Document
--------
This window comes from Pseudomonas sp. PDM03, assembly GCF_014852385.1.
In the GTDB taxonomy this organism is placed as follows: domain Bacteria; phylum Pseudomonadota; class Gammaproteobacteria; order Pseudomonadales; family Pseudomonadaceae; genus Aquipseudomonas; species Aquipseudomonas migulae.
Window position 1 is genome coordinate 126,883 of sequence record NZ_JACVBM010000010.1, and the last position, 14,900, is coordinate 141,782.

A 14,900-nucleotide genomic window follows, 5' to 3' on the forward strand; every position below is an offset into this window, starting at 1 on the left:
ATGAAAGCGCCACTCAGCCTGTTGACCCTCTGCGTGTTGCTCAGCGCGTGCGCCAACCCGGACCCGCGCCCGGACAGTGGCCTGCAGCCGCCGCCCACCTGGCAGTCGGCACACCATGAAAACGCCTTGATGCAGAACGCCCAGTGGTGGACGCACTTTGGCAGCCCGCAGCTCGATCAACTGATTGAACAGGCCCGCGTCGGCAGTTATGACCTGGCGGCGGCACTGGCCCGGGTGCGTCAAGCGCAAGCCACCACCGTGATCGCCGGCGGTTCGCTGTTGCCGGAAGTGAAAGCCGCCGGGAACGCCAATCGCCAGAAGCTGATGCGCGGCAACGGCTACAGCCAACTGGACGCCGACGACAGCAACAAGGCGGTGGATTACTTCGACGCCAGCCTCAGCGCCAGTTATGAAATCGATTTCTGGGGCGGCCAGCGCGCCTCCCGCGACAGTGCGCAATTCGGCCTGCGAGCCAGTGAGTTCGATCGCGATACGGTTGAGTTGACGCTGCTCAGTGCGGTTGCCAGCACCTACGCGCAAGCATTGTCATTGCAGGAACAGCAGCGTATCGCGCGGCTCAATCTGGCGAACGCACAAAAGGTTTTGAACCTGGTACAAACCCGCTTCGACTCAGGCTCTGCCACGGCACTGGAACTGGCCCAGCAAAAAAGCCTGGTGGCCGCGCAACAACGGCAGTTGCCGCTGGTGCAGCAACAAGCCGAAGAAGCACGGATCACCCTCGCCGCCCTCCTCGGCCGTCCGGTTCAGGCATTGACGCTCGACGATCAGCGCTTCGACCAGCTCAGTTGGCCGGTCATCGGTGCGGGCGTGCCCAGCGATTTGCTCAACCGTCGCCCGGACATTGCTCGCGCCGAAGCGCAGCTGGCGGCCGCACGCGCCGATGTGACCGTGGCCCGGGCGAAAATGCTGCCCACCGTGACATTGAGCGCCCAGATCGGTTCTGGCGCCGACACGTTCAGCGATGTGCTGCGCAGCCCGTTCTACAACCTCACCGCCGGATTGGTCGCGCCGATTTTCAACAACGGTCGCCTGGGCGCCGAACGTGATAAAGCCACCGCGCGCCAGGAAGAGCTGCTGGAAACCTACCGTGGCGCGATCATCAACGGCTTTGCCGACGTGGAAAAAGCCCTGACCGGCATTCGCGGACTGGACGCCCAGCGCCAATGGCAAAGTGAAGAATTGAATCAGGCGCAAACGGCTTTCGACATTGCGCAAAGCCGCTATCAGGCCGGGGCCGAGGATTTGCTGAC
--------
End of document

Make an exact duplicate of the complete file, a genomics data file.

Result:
This window comes from Pseudomonas sp. PDM03, assembly GCF_014852385.1.
In the GTDB taxonomy this organism is placed as follows: domain Bacteria; phylum Pseudomonadota; class Gammaproteobacteria; order Pseudomonadales; family Pseudomonadaceae; genus Aquipseudomonas; species Aquipseudomonas migulae.
Window position 1 is genome coordinate 126,883 of sequence record NZ_JACVBM010000010.1, and the last position, 14,900, is coordinate 141,782.

A 14,900-nucleotide genomic window follows, 5' to 3' on the forward strand; every position below is an offset into this window, starting at 1 on the left:
ATGAAAGCGCCACTCAGCCTGTTGACCCTCTGCGTGTTGCTCAGCGCGTGCGCCAACCCGGACCCGCGCCCGGACAGTGGCCTGCAGCCGCCGCCCACCTGGCAGTCGGCACACCATGAAAACGCCTTGATGCAGAACGCCCAGTGGTGGACGCACTTTGGCAGCCCGCAGCTCGATCAACTGATTGAACAGGCCCGCGTCGGCAGTTATGACCTGGCGGCGGCACTGGCCCGGGTGCGTCAAGCGCAAGCCACCACCGTGATCGCCGGCGGTTCGCTGTTGCCGGAAGTGAAAGCCGCCGGGAACGCCAATCGCCAGAAGCTGATGCGCGGCAACGGCTACAGCCAACTGGACGCCGACGACAGCAACAAGGCGGTGGATTACTTCGACGCCAGCCTCAGCGCCAGTTATGAAATCGATTTCTGGGGCGGCCAGCGCGCCTCCCGCGACAGTGCGCAATTCGGCCTGCGAGCCAGTGAGTTCGATCGCGATACGGTTGAGTTGACGCTGCTCAGTGCGGTTGCCAGCACCTACGCGCAAGCATTGTCATTGCAGGAACAGCAGCGTATCGCGCGGCTCAATCTGGCGAACGCACAAAAGGTTTTGAACCTGGTACAAACCCGCTTCGACTCAGGCTCTGCCACGGCACTGGAACTGGCCCAGCAAAAAAGCCTGGTGGCCGCGCAACAACGGCAGTTGCCGCTGGTGCAGCAACAAGCCGAAGAAGCACGGATCACCCTCGCCGCCCTCCTCGGCCGTCCGGTTCAGGCATTGACGCTCGACGATCAGCGCTTCGACCAGCTCAGTTGGCCGGTCATCGGTGCGGGCGTGCCCAGCGATTTGCTCAACCGTCGCCCGGACATTGCTCGCGCCGAAGCGCAGCTGGCGGCCGCACGCGCCGATGTGACCGTGGCCCGGGCGAAAATGCTGCCCACCGTGACATTGAGCGCCCAGATCGGTTCTGGCGCCGACACGTTCAGCGATGTGCTGCGCAGCCCGTTCTACAACCTCACCGCCGGATTGGTCGCGCCGATTTTCAACAACGGTCGCCTGGGCGCCGAACGTGATAAAGCCACCGCGCGCCAGGAAGAGCTGCTGGAAACCTACCGTGGCGCGATCATCAACGGCTTTGCCGACGTGGAAAAAGCCCTGACCGGCATTCGCGGACTGGACGCCCAGCGCCAATGGCAAAGTGAAGAATTGAATCAGGCGCAAACGGCTTTCGACATTGCGCAAAGCCGCTATCAGGCCGGGGCCGAGGATTTGCTGAC